(Note, mostly to myself, so I’ll remember later: This is the first day my blog has been offline in many many years. At the moment, I’m writing this not knowing if or when I’ll make it public again. I’m essentially writing for an audience of one. If that doesn’t make for more honest writing, I don’t know what does)
I hate back-to-school season. I really do. I mean, on the one hand, it doesn’t even affect me.Our life doesn’t follow a school schedule, so it really doesn’t make any difference to me what time of year it is. And then there’s positives of back-to-school time, like the fact that the parks, zoos, museums, etc are all quiet again.
But there’s a whole host of things I observe this time of year that just stress. me. the. heck. out. Which means I piss more people off this time of year than any other. And it doesn’t matter how I temper my words, doesn’t matter how diplomatically I try to speak, doesn’t matter how good my intentions. People are on edge and defensive and deduce that it’s all my fault for having an opinion. Or voicing it. Or existing.
And the thing is, I’m cool with respectful disagreements. I’m cool with discussions. I’m cool with passive aggressive, I-disagree-with-you-but-don’t-want-to-get-into-it comments like, “Hm. Interesting.” The thing I will never be cool with (and in fact the thing that ultimately pushed me over the edge into believing a good long break was my only option) is the people taking me to task for THINGS I NEVER SAID.
And I get it, I do. Emotions are high, we all have our own crap to deal with, and we’re defensive. We read something that creates cognitive dissonance for us, and we react. Doesn’t matter at the moment whether or not what we’ve just read actually does say what we’ve projected onto it. We’re pissed off and we’re gonna let people know it. The problem – for me – is that you then spew at me and you feel better and go about your day. But I deal with not just your anger, but the anger from the 50 other people who felt the same way. And the next day, when the 51 of you have all moved on, there’s a new batch of people angry, or hurt, or crying about the fact that they’re disappointed in me. It never stops. It literally never stops. My own blog has become a veritable source of “Let me tell you why you suck.” I can’t apologize to the world every day. And I WON’T apologize for being me.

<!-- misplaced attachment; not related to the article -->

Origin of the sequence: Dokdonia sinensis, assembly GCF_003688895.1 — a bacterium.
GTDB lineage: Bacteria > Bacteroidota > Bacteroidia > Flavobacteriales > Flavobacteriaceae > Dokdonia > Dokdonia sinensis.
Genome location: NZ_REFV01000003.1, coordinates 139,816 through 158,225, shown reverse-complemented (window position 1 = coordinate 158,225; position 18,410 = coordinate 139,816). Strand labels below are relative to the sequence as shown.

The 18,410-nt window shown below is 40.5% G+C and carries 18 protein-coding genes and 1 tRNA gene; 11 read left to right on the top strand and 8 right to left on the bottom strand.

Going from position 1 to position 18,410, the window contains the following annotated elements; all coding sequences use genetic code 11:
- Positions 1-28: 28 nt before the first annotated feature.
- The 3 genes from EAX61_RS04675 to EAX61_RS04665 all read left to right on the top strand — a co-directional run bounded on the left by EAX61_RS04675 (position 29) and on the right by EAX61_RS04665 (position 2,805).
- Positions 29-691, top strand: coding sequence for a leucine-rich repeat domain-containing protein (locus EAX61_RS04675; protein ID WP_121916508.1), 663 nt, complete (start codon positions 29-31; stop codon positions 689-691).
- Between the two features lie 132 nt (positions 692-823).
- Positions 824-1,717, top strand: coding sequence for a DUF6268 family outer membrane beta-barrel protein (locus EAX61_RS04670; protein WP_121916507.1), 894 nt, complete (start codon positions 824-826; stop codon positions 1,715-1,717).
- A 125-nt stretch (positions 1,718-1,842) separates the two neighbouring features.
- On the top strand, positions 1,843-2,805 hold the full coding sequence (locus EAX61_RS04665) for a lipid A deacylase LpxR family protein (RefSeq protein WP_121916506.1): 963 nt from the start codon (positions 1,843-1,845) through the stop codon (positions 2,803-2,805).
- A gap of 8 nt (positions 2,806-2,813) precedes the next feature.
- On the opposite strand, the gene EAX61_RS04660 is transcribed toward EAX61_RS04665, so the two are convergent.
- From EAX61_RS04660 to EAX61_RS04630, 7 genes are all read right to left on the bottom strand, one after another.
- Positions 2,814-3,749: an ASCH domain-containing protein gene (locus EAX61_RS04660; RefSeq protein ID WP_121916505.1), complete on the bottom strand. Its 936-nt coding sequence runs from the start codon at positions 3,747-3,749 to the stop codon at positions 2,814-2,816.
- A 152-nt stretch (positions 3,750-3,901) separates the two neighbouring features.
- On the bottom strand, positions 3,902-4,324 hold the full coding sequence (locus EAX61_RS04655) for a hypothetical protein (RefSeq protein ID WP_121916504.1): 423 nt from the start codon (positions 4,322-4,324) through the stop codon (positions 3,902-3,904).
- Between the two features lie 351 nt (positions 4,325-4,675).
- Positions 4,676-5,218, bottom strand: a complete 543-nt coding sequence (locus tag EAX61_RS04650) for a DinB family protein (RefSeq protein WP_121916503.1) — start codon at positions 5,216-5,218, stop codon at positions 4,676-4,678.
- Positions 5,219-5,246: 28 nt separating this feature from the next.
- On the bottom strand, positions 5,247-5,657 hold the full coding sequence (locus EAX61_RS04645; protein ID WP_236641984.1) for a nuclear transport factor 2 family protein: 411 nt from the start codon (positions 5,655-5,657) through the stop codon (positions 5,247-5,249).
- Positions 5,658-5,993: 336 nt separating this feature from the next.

What I can do is provide you with the following handy little chart. The next time you read something I write and are about to hit “send” on your little diatribe telling me what a horrible person I am, you can double-check the chart and see if I REALLY said what you’re so sure I said. If I didn’t… well, say what you want, but it’s a reflection of you, not me.
Unless I expressly say these words (hint: it hasn’t happened yet) the things I write DO NOT MEAN any of the following:
You’re a terrible parent who hates her kids. It seems ridiculous to even have to expressly write it, but my sharing an opinion on something related to parenting is not exactly the same thing as calling someone a terrible parent. Or accusing her of hating her kids. It is the grossest of leaps to make, and yet it’s something I see, verbatim, over and over and over. I’m not calling anyone a terrible parent.
I’m a better parent than you. The other day I went to the store with the two little ones. It was four in the afternoon. Tegan says to me as we pull into the grocery store. ”I’m starving. I haven’t eaten anything all day!” A few minutes after that, as we walked into the store, I gave Everett a verbal list of about 5 things to remember. I’d forgotten the (relatively short) list at home, and didn’t have anything to jot it down on. He looked at me with a deadpan expression that could have come from his 14 year old brother and said, “Geez. Forgetting to feed us, now making us remember the grocery list. You’re the worst mother in the world.” They keep me humble. It should go without saying, but the truth is, I’m as perfectly imperfect as the next parent, and would never pretend otherwise.